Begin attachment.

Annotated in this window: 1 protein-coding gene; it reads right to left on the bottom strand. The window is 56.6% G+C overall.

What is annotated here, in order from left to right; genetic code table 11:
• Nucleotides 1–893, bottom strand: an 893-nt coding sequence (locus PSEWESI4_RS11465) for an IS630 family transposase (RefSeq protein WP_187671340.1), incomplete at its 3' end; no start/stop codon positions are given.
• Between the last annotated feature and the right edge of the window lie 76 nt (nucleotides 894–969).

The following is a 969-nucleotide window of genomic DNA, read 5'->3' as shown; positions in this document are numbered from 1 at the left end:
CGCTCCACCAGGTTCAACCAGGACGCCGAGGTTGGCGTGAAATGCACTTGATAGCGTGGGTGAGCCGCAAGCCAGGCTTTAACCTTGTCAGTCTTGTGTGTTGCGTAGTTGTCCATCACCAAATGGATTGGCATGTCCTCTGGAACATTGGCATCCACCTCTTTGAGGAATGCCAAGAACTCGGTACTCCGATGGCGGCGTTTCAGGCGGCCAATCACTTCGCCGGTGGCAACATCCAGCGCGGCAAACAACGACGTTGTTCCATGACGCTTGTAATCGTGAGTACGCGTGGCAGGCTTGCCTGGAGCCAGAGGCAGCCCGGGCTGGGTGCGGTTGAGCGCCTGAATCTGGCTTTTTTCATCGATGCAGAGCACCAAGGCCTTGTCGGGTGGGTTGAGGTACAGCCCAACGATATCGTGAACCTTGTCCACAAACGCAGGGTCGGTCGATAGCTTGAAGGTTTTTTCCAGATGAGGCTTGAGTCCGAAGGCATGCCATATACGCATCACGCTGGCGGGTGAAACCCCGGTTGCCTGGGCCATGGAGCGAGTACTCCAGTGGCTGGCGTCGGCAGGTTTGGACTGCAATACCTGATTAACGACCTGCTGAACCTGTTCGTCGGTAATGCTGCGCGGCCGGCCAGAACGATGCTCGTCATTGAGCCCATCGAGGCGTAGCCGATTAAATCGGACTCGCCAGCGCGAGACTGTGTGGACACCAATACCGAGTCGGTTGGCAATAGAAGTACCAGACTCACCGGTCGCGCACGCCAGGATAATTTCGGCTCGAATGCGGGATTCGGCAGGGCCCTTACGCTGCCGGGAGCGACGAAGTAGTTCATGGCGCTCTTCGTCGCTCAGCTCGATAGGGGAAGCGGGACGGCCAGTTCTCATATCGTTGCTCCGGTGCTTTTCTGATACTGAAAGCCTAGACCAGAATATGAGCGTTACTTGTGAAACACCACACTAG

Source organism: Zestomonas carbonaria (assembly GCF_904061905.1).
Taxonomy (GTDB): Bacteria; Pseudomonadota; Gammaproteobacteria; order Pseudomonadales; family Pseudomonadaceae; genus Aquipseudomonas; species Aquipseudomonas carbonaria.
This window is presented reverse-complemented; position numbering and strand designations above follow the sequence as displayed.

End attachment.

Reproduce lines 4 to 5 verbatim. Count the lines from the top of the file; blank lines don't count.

• Between the last annotated feature and the right edge of the window lie 76 nt (nucleotides 894–969).

The following is a 969-nucleotide window of genomic DNA, read 5'->3' as shown; positions in this document are numbered from 1 at the left end: